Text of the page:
- In 1992, Bellona discovered that a large number of poorly secured strontium powered radio thermal electric generators (RTGs) were used to power Russian lighthouses along the entire Russian coast. As a result of international cooperation and funding following the reveal, 1,000 such radiation sources were removed and secured across Russia.
- In 1992, Bellona traveled to Chelyabinsk to investigate the conditions at the plutonium production facility and other nuclear installations in the area. Bellona published a report that read like a horror story about the conditions, which created an international furor at the environmental conference in Rio that same year. Bellona later went on to make extensive revelations about the other two plutonium facilities in Tomsk and Krasnoyarsk.
- In 1994, Bellona rented two nuclear icebreakers and brought the EU’s environmental commissioner to Murmansk together with the Nordic foreign ministers to have a conference to establish EU funding for nuclear cleanup in Northwest Russia. The irradiated nuclear service ship Lepse was the first major waste issue that was agreed to be dealt with at this meeting. The ship contained many broken nuclear fuel elements and was finally completely dismantled and secured in 2020. Bellona was given central responsibility in this work.
- In 1994, Bellona established its first foreign office in Murmansk.
- In 1995, Bellona’s office in Murmansk was searched by the FSB security police.
- In 1996, Bellona employee Aleksandr Nikitin, a former captain in the Soviet Northern Fleet, was arrested by Russia’s FSB and accused of high treason and espionage. The background was a Bellona report on radioactive contamination within the Northern Fleet on the Kola Peninsula and Arkhangelsk in Russia. The case was a major test for the Russian legal system. Authorities attempted to keep the charges against Nikitin secret, to refuse him the choice of his own lawyer, and to pass laws that would convict him retroactively. Bellona devoted enormous resources to Nikitin’s defense, and published the report he had contributed to. Nikitin was eventually acquitted by the Russian Supreme Court in 2000, and he remains the only person to have ever won such a case against the Russian security services.
- In 1998 Bellona established a new office in St. Petersburg – an environmental rights center. Here, a legal team worked to provide free legal aid to Russian citizens concerning environmental matters and to conduct legal proceedings on major environmental matters on behalf of the environmental movement in Russia.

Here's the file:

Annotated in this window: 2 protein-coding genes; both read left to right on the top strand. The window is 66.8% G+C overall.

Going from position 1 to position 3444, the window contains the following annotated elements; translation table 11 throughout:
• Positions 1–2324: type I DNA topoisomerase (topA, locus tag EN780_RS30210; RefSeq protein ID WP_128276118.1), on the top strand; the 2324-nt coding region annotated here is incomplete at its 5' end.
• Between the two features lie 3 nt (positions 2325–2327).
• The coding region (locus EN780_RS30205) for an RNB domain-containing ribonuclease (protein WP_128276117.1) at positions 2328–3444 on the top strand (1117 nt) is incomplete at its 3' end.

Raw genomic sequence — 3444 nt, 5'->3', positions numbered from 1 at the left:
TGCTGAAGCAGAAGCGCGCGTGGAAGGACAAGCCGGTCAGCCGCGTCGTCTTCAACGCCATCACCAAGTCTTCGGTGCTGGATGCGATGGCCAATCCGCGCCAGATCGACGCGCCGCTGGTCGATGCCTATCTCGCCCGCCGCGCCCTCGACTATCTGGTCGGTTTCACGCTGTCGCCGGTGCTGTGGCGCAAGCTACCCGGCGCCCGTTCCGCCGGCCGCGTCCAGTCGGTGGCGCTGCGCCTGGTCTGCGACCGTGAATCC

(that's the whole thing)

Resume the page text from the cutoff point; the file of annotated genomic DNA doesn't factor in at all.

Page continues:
- Since the 90s, Bellona’s work contributed to: the dismantlement and securing of more than 100 nuclear submarines in the Russian Arctic (about 200 in total throughout Russia); the dismantlement and safe storage of world’s most radioactive ship Lepse; the safe storage of radioactive waste at naval bases along the coast of the Kola Peninsula, including at Andreyeva Bay, Gremikha and in Sayda Bay. In Andreeva Bay alone, there were 22,000 spent nuclear fuel assemblies, several of them damaged and very difficult to handle safely. Bellona’s revelations contributed to an influx of international funding for nuclear cleanup in Russia totaling some $2.5 billion.
- Bellona has been involved with the establishment of the dry storage at Sayda Bay in the Murmansk region, where 117 reactor compartments from the Russian Northern Fleet are now stored. Bellona was instrumental in bringing about collaboration in developing TUK-18 containers, which make it possible to transport broken fuel cells, allowing for the cleanup of otherwise very dangerous waste.
- After the Nikitin case, Bellona worked ardently to create a dialogue with Russian nuclear authorities and avoid suspicion, despite the full acquittal of Alexander Nikitin by the Supreme Court in plenary session.
- From 2011 until Russia’s invasion of Ukraine in February 2022, Bellona played an important role in Russian nuclear energy agency Rosatom’s Public Council. Bellona used its position to share information with the rest of the Russian public, and to urge Rosatom toward greater transparency and better processes for public participation in its decision-making. At the same time, Bellona closely followed the clean-up work in the border areas between Norway and north-west Russia, as well as overall questions of how Russia handles challenges with waste and pollution in other parts of the country.
- From 2014 to 2021, Bellona conducted a unique project to deploy charging infrastructure in the Russian Arctic, with the goal of popularizing electric vehicles in the region. As a result of Bellona’s work, it is now possible to travel from Norway to Russia’s Arctic capital Murmansk in an EV. Bellona also made a technical plan for chargers needed to travel between the Barents and Baltic seas.
- Since Bellona started its work in Russia, the organization has involved more than 15,000 students in environmental legal work, provided free legal aid to thousands of ordinary Russians and organizations, held more than 800 environmental classes for more than 16,000 Russian schoolchildren and published more than 10,000 articles and over 100 reports on environmental challenges and solutions. More than 30 of these reports have dealt with nuclear safety. Bellona has also published 84 issues of its environmental magazine “Environment and Rights.”